Establishing an interdisciplinary connection between Food Studies and American literary scholarship, Piatti-Farnell investigates the significances of food and eating in American fiction, from 1980 to the present day. She argues that culturally-coded representations of the culinary illuminate contemporary American anxieties about class gender, race, tradition, immigration, nationhood, and history. As she offers a critical analysis of major works of contemporary fiction, Piatti-Farnell unveils contrasting modes of culinary nostalgia, disillusionment, and progress that pervasively address the cultural disintegration of local and familiar culinary values, in favor of globalized economies of consumption.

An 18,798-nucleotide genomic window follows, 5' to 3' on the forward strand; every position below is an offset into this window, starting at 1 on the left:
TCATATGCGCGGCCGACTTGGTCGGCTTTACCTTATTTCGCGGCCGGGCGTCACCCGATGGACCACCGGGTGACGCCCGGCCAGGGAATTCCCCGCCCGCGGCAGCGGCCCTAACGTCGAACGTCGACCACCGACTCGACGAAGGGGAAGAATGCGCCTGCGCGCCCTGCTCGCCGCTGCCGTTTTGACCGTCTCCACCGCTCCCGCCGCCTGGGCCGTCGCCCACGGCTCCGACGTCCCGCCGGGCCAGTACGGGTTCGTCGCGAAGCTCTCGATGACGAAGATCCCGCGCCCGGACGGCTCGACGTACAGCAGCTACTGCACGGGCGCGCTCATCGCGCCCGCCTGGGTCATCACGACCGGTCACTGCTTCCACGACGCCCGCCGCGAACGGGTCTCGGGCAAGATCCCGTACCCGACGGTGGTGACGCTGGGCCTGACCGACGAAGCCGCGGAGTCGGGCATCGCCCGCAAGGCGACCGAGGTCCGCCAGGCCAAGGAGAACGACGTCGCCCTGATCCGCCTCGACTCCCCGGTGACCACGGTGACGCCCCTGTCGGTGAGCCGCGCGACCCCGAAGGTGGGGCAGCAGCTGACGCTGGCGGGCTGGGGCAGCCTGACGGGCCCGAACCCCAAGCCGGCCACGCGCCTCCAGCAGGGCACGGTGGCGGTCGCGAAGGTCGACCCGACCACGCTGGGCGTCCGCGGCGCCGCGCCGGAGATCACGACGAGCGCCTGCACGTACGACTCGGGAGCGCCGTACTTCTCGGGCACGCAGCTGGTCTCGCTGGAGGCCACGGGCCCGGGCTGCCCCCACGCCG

In identifying different incarnations of the "American culinary," Piatti-Farnell covers the depiction of food in specific categories of American fiction and explores how the cultural separation that molds food preferences inevitably challenges the existence of a homogenous American identity. The study treads on new grounds since it not only provides the first comprehensive study of food and consumption in contemporary American fiction, but also aims to expose interrelated politics of consumption in a variety of authors from different ethnic, cultural, racial and social backgrounds within the United States.
Table of Contents
Introduction 1. Home and Away 2. Regionality 3. Race and History 4. Immigrant Identities Conclusion
Lorna Piatti-Farnell is a lecturer in Communication Studies at AUT University, Auckland. Her main research interests include cultural history, twentieth century literature, film studies, animation, advertising and Gothic fiction. She specializes in food scholarship and has published on several aspects of culinary studies, including history, fiction, advertising and memoirs.